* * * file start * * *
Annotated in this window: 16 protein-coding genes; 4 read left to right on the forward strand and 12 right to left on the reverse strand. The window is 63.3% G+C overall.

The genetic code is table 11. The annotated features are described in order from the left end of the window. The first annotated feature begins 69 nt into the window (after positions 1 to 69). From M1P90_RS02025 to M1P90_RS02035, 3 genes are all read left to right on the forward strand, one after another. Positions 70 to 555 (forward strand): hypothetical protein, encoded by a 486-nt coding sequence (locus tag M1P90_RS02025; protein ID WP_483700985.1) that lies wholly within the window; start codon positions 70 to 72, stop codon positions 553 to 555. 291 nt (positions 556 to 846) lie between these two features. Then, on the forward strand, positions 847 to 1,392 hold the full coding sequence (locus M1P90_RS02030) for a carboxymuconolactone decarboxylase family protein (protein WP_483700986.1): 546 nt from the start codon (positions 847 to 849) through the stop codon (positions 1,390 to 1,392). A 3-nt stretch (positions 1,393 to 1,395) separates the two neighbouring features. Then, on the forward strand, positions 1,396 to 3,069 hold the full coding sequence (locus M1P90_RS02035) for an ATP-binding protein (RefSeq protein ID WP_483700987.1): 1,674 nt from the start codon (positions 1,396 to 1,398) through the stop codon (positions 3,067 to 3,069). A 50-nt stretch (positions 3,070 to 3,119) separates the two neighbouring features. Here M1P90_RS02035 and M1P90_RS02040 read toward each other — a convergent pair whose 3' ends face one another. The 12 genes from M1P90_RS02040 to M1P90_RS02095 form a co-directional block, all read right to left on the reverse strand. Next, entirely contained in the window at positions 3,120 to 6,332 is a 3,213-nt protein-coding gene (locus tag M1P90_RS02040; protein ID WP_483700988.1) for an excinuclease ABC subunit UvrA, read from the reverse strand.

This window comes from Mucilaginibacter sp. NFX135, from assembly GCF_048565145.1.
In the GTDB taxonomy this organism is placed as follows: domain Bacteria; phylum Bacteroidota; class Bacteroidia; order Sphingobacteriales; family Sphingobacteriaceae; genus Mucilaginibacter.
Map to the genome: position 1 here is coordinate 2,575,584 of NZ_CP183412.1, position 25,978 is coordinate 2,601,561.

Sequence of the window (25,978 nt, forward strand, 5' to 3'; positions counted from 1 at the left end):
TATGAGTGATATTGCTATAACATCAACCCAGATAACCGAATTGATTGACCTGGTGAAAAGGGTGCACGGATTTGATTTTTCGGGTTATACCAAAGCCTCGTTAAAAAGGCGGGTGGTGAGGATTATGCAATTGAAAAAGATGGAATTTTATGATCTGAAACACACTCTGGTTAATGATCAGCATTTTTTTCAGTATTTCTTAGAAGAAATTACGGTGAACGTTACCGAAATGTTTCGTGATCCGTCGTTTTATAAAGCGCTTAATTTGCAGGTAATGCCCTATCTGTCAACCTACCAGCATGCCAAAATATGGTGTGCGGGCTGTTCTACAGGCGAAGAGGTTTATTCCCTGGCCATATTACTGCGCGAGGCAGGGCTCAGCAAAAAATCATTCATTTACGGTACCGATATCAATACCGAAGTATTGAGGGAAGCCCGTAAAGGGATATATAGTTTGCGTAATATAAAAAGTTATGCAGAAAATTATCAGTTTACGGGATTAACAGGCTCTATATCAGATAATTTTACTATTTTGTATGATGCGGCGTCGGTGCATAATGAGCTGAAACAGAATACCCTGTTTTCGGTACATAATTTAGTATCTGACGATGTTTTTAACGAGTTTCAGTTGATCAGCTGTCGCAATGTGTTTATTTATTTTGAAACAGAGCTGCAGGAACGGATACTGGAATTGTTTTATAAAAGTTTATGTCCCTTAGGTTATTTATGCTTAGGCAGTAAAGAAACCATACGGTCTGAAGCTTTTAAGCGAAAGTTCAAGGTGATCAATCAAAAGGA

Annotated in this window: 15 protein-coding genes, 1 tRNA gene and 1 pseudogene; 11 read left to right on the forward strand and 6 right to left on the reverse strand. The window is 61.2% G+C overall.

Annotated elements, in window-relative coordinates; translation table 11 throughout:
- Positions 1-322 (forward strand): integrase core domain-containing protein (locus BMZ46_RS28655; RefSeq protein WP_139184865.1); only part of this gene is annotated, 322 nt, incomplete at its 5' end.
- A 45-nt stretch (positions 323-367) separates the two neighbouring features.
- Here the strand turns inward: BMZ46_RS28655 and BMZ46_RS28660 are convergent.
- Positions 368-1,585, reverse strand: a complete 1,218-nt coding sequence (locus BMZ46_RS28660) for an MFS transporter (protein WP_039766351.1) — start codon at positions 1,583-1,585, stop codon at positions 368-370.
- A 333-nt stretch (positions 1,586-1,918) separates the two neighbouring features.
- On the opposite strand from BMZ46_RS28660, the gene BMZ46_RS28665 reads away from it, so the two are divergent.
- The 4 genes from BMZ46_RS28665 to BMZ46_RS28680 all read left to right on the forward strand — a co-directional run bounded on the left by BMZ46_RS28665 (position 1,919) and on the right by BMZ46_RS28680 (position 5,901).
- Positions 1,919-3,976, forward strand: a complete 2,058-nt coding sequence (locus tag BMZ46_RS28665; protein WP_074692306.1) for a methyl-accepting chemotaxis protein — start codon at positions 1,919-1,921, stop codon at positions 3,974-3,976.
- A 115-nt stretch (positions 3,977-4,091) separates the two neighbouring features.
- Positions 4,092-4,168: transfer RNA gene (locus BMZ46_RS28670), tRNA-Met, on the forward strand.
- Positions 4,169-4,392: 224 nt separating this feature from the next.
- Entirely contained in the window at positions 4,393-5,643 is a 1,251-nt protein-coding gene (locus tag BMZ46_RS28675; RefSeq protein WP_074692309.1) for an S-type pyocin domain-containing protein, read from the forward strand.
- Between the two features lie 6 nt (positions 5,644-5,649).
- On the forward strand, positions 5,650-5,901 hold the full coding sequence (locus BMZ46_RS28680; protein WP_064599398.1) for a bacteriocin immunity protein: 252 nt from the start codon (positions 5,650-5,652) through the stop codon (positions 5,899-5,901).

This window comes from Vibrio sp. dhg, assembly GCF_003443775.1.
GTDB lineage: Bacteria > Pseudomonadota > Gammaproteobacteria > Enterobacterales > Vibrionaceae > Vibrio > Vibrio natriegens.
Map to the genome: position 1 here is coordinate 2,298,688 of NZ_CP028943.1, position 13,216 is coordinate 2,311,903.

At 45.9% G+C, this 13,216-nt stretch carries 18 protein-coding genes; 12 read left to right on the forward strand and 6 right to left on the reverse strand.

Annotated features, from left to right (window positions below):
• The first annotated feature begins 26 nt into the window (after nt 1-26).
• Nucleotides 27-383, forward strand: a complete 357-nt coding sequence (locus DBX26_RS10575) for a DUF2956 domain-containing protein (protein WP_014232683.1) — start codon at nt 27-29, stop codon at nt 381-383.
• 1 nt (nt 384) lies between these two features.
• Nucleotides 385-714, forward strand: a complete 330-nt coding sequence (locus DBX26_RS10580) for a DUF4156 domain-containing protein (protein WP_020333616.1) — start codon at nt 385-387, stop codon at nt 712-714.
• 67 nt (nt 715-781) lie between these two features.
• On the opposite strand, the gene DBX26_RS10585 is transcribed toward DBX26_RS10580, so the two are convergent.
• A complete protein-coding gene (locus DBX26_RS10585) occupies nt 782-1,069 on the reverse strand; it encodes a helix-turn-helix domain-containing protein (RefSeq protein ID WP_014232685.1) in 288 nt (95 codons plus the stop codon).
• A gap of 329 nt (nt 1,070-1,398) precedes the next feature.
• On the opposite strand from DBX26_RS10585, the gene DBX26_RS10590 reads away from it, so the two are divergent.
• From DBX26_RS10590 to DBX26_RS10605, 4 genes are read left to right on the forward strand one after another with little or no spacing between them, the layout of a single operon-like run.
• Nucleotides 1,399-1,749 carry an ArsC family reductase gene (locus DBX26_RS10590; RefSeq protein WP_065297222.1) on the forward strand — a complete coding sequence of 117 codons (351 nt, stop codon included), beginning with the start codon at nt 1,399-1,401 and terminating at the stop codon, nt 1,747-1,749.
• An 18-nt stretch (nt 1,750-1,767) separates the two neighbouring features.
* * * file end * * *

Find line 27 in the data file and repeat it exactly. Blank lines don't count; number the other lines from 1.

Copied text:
At 45.9% G+C, this 13,216-nt stretch carries 18 protein-coding genes; 12 read left to right on the forward strand and 6 right to left on the reverse strand.